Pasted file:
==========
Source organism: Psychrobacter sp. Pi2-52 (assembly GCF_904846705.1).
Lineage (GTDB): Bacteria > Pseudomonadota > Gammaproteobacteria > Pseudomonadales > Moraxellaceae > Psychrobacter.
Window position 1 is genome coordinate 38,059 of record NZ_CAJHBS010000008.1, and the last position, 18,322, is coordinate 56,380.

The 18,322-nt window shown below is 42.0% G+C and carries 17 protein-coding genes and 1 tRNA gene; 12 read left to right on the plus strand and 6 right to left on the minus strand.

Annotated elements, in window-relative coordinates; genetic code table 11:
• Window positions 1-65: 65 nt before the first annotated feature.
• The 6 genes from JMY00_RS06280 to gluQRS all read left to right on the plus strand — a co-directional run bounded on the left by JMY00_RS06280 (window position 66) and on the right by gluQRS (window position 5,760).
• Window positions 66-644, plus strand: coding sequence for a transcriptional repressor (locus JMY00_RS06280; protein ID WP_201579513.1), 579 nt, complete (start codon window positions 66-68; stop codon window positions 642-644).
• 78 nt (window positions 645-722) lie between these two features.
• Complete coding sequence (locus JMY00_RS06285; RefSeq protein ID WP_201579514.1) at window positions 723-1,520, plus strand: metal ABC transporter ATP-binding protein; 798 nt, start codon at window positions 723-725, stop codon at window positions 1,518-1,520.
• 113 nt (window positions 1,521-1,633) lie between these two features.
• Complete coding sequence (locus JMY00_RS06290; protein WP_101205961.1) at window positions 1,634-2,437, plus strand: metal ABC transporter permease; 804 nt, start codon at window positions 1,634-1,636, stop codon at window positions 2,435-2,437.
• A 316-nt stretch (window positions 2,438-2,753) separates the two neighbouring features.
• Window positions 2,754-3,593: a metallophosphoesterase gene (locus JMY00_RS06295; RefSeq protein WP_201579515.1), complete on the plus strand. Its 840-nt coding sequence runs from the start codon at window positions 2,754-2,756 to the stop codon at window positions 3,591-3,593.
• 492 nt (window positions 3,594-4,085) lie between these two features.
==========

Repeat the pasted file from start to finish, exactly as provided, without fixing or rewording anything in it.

Source organism: Psychrobacter sp. Pi2-52 (assembly GCF_904846705.1).
Lineage (GTDB): Bacteria > Pseudomonadota > Gammaproteobacteria > Pseudomonadales > Moraxellaceae > Psychrobacter.
Window position 1 is genome coordinate 38,059 of record NZ_CAJHBS010000008.1, and the last position, 18,322, is coordinate 56,380.

The 18,322-nt window shown below is 42.0% G+C and carries 17 protein-coding genes and 1 tRNA gene; 12 read left to right on the plus strand and 6 right to left on the minus strand.

Annotated elements, in window-relative coordinates; genetic code table 11:
• Window positions 1-65: 65 nt before the first annotated feature.
• The 6 genes from JMY00_RS06280 to gluQRS all read left to right on the plus strand — a co-directional run bounded on the left by JMY00_RS06280 (window position 66) and on the right by gluQRS (window position 5,760).
• Window positions 66-644, plus strand: coding sequence for a transcriptional repressor (locus JMY00_RS06280; protein ID WP_201579513.1), 579 nt, complete (start codon window positions 66-68; stop codon window positions 642-644).
• 78 nt (window positions 645-722) lie between these two features.
• Complete coding sequence (locus JMY00_RS06285; RefSeq protein ID WP_201579514.1) at window positions 723-1,520, plus strand: metal ABC transporter ATP-binding protein; 798 nt, start codon at window positions 723-725, stop codon at window positions 1,518-1,520.
• 113 nt (window positions 1,521-1,633) lie between these two features.
• Complete coding sequence (locus JMY00_RS06290; protein WP_101205961.1) at window positions 1,634-2,437, plus strand: metal ABC transporter permease; 804 nt, start codon at window positions 1,634-1,636, stop codon at window positions 2,435-2,437.
• A 316-nt stretch (window positions 2,438-2,753) separates the two neighbouring features.
• Window positions 2,754-3,593: a metallophosphoesterase gene (locus JMY00_RS06295; RefSeq protein WP_201579515.1), complete on the plus strand. Its 840-nt coding sequence runs from the start codon at window positions 2,754-2,756 to the stop codon at window positions 3,591-3,593.
• 492 nt (window positions 3,594-4,085) lie between these two features.